On the advice of many, many people, I went to my psychiatrist yesterday (a month earlier than scheduled) and talked to him about all the stress I’m under. New medicine acquired, old medicine discarded, and now we play the waiting game.
Basically I have a month to adjust to the low dosage of the new med (which totally sounds like an alien species) before I get the full dose filled. There are a few bonuses to this new med:
- No known weight gain side effects
- Long half-life, so once I’m on the higher dose I’ll only have to take it Mondays, Wednesdays, and Fridays
- Teeny little capsule, so not a huge gag issue
The med is soon-to-be-approved for bipolar depression, so that’ll help with that side of things, but I am dubious as to the anxiety/stress benefits of the med. If it’s supposed to help with depression, will it also help these other things? We shall see, I guess.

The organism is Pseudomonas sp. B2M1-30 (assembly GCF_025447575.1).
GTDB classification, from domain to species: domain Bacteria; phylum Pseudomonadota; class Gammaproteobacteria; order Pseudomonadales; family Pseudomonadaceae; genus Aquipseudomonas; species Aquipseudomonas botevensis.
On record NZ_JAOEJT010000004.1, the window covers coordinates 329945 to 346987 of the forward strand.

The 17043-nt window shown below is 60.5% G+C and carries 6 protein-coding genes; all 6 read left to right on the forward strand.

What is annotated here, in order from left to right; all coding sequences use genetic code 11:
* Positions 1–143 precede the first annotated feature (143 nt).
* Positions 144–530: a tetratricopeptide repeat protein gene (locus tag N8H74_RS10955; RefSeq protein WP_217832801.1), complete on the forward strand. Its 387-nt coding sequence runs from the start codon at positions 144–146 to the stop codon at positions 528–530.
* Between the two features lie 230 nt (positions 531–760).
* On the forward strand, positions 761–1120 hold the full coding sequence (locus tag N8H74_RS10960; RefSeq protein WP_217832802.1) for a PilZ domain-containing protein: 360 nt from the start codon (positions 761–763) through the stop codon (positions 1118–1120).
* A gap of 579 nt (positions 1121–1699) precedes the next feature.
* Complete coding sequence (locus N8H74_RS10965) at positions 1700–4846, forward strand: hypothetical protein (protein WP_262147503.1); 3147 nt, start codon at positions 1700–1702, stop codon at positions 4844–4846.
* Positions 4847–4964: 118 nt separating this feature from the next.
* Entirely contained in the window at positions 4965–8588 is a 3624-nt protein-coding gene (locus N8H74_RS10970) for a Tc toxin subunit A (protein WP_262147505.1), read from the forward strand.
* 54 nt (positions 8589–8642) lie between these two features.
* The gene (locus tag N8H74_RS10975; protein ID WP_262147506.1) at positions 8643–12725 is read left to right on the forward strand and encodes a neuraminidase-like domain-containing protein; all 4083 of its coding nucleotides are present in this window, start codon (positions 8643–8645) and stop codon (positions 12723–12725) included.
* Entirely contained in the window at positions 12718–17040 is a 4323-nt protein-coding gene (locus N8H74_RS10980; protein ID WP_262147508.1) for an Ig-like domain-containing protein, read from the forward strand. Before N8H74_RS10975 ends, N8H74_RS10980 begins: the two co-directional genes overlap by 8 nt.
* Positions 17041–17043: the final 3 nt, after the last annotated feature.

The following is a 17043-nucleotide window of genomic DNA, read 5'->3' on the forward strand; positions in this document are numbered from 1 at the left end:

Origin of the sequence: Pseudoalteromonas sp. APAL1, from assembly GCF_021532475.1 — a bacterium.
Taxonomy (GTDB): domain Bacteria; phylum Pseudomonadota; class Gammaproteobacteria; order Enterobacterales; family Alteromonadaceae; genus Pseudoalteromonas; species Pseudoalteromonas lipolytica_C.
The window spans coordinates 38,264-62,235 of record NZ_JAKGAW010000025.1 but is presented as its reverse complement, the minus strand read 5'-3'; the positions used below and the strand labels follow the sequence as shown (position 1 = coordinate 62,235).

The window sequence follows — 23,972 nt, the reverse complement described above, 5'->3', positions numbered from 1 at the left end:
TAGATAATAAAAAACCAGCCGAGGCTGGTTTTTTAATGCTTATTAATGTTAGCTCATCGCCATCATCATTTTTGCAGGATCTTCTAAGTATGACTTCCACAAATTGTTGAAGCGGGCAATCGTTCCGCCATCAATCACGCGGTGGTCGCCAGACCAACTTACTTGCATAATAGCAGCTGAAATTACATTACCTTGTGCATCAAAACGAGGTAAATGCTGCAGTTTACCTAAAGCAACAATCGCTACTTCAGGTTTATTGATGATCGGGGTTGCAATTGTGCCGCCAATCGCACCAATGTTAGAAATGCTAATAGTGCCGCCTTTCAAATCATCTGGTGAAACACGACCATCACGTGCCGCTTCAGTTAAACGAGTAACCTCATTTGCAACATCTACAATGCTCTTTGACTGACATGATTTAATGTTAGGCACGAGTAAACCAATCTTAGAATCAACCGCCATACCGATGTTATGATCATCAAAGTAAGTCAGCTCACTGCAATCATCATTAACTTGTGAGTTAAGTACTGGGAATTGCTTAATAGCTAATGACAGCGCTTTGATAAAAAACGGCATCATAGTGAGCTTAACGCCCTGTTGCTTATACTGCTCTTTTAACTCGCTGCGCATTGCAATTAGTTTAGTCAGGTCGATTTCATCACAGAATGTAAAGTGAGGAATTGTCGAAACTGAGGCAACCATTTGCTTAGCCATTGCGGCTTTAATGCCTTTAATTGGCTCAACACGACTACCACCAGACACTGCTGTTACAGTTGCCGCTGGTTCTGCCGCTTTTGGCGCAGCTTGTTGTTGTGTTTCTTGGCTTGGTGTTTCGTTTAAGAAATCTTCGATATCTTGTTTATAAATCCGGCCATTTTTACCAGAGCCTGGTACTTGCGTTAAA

Speaking of bipolar disorder, I’m slated to appear on a podcast called Speak Your Mind, which is a mental health podcast. I know, I know, it’s not my usual book/writing podcast venue, but the host is excited to talk about Abnormal and my writing in addition to discussing mental health issues in my life and in society as a whole. More info to come on that once I’ve gotten a date scheduled. We had a good, long chat the other night, so I’m hopeful that someone listening in gets some benefit out of hearing my story and my struggles.
I try not to get too political about mental health, but let’s face it: mental health is widely ignored by insurance companies and even more widely stigmatized in society as a whole. I think back on the work that Carrie Fisher did to try to destigmatize mental illness, and I think this is one cause I can get behind, not only because it directly affects me but also because it affects such a wide range of people, and not enough people talk about it. Maybe one day, when I’ve hit the NYT bestseller list, I can have the kind of influence where my experiences make a difference.
Yes, I have a mental illness. Yes, I have bipolar disorder. Yes, I take medicines to be “normal.” No, I’m not crazy.